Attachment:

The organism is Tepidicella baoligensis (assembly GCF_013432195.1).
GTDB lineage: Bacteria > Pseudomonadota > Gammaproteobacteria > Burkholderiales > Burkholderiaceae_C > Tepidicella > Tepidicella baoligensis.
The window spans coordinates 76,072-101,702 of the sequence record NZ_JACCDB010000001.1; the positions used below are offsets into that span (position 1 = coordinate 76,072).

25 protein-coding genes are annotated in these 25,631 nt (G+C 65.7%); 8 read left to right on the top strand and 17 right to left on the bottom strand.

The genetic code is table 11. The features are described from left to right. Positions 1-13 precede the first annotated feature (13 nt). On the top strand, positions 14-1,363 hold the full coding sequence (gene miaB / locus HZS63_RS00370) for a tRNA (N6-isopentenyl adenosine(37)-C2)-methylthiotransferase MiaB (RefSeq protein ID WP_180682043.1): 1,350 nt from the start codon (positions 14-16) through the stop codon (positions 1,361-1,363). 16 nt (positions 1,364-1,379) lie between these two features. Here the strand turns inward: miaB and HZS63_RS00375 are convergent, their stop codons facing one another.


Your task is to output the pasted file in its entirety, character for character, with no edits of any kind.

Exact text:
The organism is Tepidicella baoligensis (assembly GCF_013432195.1).
GTDB lineage: Bacteria > Pseudomonadota > Gammaproteobacteria > Burkholderiales > Burkholderiaceae_C > Tepidicella > Tepidicella baoligensis.
The window spans coordinates 76,072-101,702 of the sequence record NZ_JACCDB010000001.1; the positions used below are offsets into that span (position 1 = coordinate 76,072).

25 protein-coding genes are annotated in these 25,631 nt (G+C 65.7%); 8 read left to right on the top strand and 17 right to left on the bottom strand.

The genetic code is table 11. The features are described from left to right. Positions 1-13 precede the first annotated feature (13 nt). On the top strand, positions 14-1,363 hold the full coding sequence (gene miaB / locus HZS63_RS00370) for a tRNA (N6-isopentenyl adenosine(37)-C2)-methylthiotransferase MiaB (RefSeq protein ID WP_180682043.1): 1,350 nt from the start codon (positions 14-16) through the stop codon (positions 1,361-1,363). 16 nt (positions 1,364-1,379) lie between these two features. Here the strand turns inward: miaB and HZS63_RS00375 are convergent, their stop codons facing one another.